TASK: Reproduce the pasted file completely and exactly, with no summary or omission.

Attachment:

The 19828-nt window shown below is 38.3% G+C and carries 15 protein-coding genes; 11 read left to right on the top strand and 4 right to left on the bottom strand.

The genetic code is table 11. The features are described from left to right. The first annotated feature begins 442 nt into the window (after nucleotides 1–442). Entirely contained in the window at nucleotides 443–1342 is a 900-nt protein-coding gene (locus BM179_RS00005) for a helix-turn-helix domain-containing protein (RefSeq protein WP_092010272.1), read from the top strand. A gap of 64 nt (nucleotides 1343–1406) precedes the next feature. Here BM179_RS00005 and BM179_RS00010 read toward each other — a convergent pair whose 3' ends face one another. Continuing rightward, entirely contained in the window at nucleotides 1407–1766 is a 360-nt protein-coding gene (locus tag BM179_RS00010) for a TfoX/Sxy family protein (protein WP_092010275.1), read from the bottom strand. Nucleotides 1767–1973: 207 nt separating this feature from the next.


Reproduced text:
The 19828-nt window shown below is 38.3% G+C and carries 15 protein-coding genes; 11 read left to right on the top strand and 4 right to left on the bottom strand.

The genetic code is table 11. The features are described from left to right. The first annotated feature begins 442 nt into the window (after nucleotides 1–442). Entirely contained in the window at nucleotides 443–1342 is a 900-nt protein-coding gene (locus BM179_RS00005) for a helix-turn-helix domain-containing protein (RefSeq protein WP_092010272.1), read from the top strand. A gap of 64 nt (nucleotides 1343–1406) precedes the next feature. Here BM179_RS00005 and BM179_RS00010 read toward each other — a convergent pair whose 3' ends face one another. Continuing rightward, entirely contained in the window at nucleotides 1407–1766 is a 360-nt protein-coding gene (locus tag BM179_RS00010) for a TfoX/Sxy family protein (protein WP_092010275.1), read from the bottom strand. Nucleotides 1767–1973: 207 nt separating this feature from the next.